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Solidify Your Legacy – Consider Your Estate Planning Needs

Your estate planning provisions give you a final say over your assets. It is probably one of the most significant legacies you will leave, so it follows that your will and estate plan are comprehensive and well considered. Leaving your assets to your beneficiaries is simple. Understanding the possible implications your estate can have on your beneficiaries is a whole other kettle of fish. For example, have you considered the tax implications your estate may have on your beneficiaries?

We can help you with your Estate Planning to ensure that your money and assets go to who you choose, as tax effectively as possible. Our team can help you to make provisions for your family in the event of your passing.

The structuring of your investment portfolio is of vital importance in terms of Estate Planning to protect your family financially upon your death. It is surprising how large an effect investment structure can have on the ones you leave behind.

Lucrum Financial Solutions will work with your solicitor to build an effective Estate Plan into your financial plan so that your direction never waivers. We will:

  • Liaise with your Solicitor.
  • Complete binding death nominations.
  • Prepare an Executors dossier.
  • Explore the most tax effective options for the division of your assets, including superannuation.
  • Consider the structure of your investment portfolio from an Estate Planning point of view.
  • Explore your insurance options.


Case Study

Protecting Your Assets

Tom met Zoe shortly after his separation from his wife, around 2 years ago. They have been living together for the past 12 months. Although Tom has quite a large portfolio of investments in his personal name, he believed his estate planning needs were relatively simple. In the event of his death, he wanted everything to go to Zoe.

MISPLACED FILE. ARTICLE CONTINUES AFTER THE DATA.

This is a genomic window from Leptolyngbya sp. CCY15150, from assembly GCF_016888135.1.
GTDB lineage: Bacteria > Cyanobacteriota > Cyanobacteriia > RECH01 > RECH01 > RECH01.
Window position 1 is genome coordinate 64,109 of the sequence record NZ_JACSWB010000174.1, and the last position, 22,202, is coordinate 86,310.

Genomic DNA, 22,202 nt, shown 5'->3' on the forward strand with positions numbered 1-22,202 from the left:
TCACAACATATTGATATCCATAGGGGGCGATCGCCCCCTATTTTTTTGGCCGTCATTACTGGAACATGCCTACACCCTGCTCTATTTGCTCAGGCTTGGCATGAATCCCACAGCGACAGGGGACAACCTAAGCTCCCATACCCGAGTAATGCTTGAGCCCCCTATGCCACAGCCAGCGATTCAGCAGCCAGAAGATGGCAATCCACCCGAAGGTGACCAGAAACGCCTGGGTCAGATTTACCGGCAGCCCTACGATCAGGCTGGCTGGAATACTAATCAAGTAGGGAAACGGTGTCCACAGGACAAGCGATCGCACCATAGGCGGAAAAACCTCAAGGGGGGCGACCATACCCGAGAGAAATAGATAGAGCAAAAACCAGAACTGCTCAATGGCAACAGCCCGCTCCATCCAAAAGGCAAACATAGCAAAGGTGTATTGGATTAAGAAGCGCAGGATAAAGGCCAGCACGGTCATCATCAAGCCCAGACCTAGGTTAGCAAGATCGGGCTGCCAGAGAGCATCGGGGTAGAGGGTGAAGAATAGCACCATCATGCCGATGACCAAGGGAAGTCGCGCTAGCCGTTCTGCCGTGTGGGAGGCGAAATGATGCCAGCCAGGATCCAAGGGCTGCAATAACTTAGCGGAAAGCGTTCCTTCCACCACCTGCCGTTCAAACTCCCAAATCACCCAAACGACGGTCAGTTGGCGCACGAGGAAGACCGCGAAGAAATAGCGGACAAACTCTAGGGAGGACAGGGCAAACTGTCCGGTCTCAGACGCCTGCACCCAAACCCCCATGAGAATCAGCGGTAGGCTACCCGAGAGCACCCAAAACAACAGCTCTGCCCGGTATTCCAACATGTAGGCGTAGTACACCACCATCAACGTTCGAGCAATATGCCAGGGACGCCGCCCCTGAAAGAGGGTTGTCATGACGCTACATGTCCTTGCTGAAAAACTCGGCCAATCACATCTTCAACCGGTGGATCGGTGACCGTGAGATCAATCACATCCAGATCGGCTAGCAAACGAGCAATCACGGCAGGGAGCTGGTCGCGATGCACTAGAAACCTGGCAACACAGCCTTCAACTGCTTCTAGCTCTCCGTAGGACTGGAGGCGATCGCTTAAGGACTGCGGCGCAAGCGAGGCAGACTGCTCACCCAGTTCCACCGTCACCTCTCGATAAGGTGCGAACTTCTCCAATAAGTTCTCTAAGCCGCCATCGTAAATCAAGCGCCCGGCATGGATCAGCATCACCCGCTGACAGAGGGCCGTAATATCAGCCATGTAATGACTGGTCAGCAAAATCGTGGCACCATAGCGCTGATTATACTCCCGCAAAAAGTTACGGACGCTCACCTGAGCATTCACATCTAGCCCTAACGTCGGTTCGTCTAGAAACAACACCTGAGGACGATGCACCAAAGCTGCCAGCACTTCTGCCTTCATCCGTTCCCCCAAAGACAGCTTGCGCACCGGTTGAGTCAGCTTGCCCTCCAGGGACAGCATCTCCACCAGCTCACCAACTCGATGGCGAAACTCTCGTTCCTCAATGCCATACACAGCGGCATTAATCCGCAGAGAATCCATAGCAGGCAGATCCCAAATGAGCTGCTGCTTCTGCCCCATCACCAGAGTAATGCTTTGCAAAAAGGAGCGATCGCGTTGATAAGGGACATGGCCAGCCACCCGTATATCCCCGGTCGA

It was very important for Tom that Zoe be financially secured should something happen to him. Under no circumstances should his ex-wife benefit from his assets in the event of his death.

Unfortunately, Tom passed away in a car accident without leaving a valid will. Under NSW intestacy law, all of Tom’s estate was distributed to his ex-wife as she was still legally married to Tom at the date of his death.

This outcome could not be any more contrary to Tom’s wishes.

Husband Passes Away

Simon dies leaving an estate comprising a personal investment portfolio valued at $1.2m.

He leaves his whole estate to his widow Sandra, who already earns $180,000 per annum.

Sandra is glad that Simon left her the investment portfolio which she will use to look after their minor children, Tom, Michael, Sophie and Olivia.

In the first year after Simon’s death, Sandra receives income of $72,000 from the investment portfolio. As Sandra already has income of $180,000, the tax that she will pay on the $72,000 will be approximately $33,480.

If Simon had established a testamentary trust instead, Sandra could have distributed the $72,000 trust income in that first year equally between the four children – that is, each child would have received $18,000 income. As each child would be taxed as an adult, the tax payable per child would be Nil. The tax saving would be $33,480 in one year alone!

These tax free distributions from the testamentary trust could be applied to meet the children’s living and education expenses.